I feel as you do. "A life taken, another kind of life diminished." Recently I stayed somewhere in the
back country where the mounted head of a tahr hung on the wall. It was such a beautiful creature and I found the display of its deliberate death so disturbing that I tried to keep my eyes turned from it. I know these introduced animals can damage our native vegetation, but I'd still so much rather it had been left alive on the mountains where its long hair could stream in the wind alongside the wind-tossed tussocks.


*Prepared by - how ironical is this?- another company called Natural Solutions for Nature, Ltd.

burning silo said...

The deer that wander across our farm are very elusive. I expect it's because they are hunted on a couple of the neighbouring farms. I don't see them that often -- usually a snap of a twig, then the sound of a leaping creature plunging through the brush as it flees into one of the less accessible areas of our land. It must be a strange existence to always feel that one is hunted.
Re: Peregrina's comment about these "hunting" outfitters. Hard to call such a thing "hunting". More like shooting fish in a barrel. No "sport" to that.

Theriomorph said...

Wow. Beautiful post, Pete - I especially love the language you've given about deer and vigilance.

"Natural Solutions for Nature, Ltd." ?! Sick madness. Mad sickness.

pohanginapete said...

VJ: I thought that would strike a chord with you, after hearing the comments by butuki and you a couple of posts ago. However, I will point out that “more appreciators and fewer hunters” can be a contradictory statement. Some of the most appreciative and thoughtful people I know are also hunters (I know that's a difficult concept for many people, but believe me, it's true), and it's also easy to find people whose appreciation is highly selective — only what's indigenous is to be appreciated (and that opens up a can of worms (we have introduced as well as native worms here, too, BTW)). But I understand what you mean — the stereotypes on both sides didn't arise from nothing.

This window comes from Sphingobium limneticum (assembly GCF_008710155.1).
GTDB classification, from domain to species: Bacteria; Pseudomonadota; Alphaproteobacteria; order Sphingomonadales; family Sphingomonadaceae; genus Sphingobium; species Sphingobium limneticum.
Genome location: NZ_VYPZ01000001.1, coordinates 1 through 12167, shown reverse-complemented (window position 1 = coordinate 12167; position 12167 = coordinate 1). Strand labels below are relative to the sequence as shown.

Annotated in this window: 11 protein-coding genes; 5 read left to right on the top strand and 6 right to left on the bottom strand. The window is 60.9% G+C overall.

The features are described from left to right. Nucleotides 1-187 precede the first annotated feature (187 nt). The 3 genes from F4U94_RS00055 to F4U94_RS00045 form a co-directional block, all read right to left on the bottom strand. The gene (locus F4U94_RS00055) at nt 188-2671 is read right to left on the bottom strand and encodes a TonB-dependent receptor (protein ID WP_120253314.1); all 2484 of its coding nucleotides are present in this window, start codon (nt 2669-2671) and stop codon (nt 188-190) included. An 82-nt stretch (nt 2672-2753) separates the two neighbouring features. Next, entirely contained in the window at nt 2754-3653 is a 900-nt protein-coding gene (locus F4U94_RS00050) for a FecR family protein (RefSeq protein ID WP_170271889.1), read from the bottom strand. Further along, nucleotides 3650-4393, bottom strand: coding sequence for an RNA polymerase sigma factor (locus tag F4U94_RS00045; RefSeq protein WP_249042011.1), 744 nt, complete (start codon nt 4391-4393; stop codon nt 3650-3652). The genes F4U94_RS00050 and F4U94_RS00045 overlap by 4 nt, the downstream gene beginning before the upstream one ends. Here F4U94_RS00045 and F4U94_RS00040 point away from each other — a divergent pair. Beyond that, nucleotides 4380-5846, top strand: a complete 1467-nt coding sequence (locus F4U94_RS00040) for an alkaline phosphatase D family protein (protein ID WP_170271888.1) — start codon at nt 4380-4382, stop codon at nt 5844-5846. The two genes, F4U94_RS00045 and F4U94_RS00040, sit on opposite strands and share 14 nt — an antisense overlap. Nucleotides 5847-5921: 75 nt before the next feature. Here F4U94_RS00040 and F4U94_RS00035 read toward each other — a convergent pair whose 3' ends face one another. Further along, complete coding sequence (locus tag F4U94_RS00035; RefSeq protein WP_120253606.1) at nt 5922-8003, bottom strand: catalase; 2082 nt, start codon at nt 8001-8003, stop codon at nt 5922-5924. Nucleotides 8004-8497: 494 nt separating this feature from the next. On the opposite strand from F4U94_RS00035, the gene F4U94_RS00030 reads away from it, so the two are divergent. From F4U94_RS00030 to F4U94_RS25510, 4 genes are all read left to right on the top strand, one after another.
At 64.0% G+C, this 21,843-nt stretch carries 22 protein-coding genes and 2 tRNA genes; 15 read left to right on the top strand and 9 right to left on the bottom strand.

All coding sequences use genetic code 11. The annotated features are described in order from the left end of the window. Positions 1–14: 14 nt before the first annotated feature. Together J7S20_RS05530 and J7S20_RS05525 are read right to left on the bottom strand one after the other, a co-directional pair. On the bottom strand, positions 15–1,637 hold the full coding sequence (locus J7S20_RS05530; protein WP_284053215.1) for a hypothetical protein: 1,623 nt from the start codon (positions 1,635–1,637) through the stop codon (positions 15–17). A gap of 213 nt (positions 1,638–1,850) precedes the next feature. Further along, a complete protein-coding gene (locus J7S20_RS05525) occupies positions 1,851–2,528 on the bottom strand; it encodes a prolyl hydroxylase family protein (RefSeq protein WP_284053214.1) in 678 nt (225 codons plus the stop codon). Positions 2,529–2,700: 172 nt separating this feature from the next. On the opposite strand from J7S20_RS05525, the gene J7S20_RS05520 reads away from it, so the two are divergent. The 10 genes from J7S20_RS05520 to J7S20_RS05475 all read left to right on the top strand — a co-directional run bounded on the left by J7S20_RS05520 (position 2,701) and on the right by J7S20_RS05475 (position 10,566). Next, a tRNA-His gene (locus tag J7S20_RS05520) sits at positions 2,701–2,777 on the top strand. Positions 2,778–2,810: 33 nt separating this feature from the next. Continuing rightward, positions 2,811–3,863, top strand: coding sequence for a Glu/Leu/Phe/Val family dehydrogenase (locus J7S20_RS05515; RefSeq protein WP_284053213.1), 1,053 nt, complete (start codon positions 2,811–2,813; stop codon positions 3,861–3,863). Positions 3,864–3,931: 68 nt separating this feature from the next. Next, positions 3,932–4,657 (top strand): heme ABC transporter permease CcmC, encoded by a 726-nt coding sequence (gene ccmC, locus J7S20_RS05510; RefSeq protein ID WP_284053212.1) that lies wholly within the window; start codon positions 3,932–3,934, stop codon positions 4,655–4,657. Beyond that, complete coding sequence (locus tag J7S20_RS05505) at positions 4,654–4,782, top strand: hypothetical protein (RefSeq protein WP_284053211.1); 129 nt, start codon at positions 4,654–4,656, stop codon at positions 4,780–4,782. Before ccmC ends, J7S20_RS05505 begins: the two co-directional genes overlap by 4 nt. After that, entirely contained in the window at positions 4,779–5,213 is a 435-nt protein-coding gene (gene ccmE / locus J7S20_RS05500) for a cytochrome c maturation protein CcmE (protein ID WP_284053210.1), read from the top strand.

Hi Zhoen. Is Moby a hunter? I know he's an appreciator.

Peregrina: Ha! I cracked up when I read about the “balls-up” over the testicles ;^D
Try as I might (not that I am), I'm simply unable to put myself in the position of someone who gets a buzz out of killing an animal that would have come trotting over so you could feed it. To use Theriomorph's phrase, that's “sick madness”, and it's primarily about the ethics of the killer. I suppose it could be argued that it's a good use of “a resource”, but that requires the sort of subject-object mindset that's responsible for much of the world's degradation. I'm pretty sure it's the same mindset that allows someone to kill an animal in this manner (you'd have to think of it as an object and nothing more).

I see I'm perilously close to a rant. Interesting you should mention tahr, as they're an even better example of how attitudes towards introduced animals have polarised.